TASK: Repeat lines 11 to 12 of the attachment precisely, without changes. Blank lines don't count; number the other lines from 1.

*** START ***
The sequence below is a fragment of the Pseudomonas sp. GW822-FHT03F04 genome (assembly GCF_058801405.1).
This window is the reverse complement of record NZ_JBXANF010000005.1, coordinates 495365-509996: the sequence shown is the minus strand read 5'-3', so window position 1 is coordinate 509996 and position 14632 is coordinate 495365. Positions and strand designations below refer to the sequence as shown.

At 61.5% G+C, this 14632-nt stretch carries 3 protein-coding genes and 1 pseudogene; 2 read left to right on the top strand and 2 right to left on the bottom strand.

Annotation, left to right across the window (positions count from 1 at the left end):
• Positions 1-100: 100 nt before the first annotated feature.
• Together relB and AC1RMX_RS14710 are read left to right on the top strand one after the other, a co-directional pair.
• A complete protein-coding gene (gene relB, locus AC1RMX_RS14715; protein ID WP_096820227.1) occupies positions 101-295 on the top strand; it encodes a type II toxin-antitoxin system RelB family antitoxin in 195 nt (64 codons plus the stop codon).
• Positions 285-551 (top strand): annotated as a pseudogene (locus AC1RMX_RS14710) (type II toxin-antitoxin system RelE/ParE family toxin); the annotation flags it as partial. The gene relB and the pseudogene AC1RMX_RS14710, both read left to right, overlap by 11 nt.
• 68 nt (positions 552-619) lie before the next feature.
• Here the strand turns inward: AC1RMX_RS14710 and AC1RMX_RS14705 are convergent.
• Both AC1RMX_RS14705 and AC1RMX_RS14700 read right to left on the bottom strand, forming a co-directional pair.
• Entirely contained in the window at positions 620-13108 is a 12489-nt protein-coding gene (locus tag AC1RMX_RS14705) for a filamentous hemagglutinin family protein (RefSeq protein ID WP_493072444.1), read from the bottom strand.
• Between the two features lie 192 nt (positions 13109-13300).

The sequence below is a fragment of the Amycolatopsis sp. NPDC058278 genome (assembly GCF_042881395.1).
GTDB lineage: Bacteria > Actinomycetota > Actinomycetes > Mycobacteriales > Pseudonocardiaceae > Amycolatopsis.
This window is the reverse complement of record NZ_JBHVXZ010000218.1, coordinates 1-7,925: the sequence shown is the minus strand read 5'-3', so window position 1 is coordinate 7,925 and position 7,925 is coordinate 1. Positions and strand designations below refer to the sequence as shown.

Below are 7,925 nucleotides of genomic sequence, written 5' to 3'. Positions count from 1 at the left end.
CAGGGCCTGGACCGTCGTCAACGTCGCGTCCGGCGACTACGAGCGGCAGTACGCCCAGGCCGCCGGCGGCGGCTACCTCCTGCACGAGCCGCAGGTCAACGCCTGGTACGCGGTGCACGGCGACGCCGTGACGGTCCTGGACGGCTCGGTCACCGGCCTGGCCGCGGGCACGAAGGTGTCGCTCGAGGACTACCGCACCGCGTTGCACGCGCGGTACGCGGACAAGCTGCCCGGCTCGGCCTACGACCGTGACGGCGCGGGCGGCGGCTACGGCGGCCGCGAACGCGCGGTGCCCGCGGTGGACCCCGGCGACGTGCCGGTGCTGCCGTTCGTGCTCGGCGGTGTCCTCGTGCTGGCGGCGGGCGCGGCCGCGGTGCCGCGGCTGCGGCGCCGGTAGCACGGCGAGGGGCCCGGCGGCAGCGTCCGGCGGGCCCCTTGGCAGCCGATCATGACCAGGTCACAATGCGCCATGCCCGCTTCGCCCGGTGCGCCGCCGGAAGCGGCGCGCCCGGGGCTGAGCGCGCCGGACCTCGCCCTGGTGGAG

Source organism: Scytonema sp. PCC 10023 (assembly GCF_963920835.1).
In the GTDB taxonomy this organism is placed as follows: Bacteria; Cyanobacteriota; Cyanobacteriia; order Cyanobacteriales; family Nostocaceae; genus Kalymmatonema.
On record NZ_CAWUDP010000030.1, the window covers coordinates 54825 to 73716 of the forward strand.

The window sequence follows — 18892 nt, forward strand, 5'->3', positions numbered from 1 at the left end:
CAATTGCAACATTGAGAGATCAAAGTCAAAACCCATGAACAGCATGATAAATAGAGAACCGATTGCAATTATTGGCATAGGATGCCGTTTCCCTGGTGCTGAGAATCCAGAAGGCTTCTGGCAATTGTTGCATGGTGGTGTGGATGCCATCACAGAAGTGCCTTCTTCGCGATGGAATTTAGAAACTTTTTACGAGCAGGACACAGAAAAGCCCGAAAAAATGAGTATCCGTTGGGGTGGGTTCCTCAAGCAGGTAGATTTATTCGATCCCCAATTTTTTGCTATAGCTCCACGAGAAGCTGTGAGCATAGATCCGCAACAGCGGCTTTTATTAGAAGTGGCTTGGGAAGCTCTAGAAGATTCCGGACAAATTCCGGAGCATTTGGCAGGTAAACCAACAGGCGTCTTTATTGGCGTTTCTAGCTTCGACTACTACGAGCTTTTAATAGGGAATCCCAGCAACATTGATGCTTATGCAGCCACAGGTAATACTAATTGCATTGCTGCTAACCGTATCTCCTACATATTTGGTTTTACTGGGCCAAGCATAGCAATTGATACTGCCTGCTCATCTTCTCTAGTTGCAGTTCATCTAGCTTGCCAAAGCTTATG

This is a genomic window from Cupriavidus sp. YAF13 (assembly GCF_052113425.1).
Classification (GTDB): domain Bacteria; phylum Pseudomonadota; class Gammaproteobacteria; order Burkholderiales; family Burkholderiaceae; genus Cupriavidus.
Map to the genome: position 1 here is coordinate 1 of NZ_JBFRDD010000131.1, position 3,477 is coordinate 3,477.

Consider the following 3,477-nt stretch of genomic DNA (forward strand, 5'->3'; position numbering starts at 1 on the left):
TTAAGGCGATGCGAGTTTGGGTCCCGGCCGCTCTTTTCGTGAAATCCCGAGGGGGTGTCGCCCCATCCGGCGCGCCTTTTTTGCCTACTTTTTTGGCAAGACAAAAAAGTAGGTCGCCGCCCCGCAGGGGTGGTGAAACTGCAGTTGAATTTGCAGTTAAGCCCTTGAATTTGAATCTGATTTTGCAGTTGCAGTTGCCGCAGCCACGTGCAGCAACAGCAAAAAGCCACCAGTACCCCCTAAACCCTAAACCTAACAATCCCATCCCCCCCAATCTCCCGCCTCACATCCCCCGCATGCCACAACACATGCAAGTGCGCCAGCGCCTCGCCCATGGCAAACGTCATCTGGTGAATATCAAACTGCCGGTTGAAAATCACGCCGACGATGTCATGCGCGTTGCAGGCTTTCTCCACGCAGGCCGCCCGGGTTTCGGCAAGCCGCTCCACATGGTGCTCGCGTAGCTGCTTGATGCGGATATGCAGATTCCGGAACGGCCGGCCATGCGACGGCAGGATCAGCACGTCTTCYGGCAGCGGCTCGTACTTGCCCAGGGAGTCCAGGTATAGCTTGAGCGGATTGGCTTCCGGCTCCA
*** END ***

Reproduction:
• Both AC1RMX_RS14705 and AC1RMX_RS14700 read right to left on the bottom strand, forming a co-directional pair.
• Entirely contained in the window at positions 620-13108 is a 12489-nt protein-coding gene (locus tag AC1RMX_RS14705) for a filamentous hemagglutinin family protein (RefSeq protein ID WP_493072444.1), read from the bottom strand.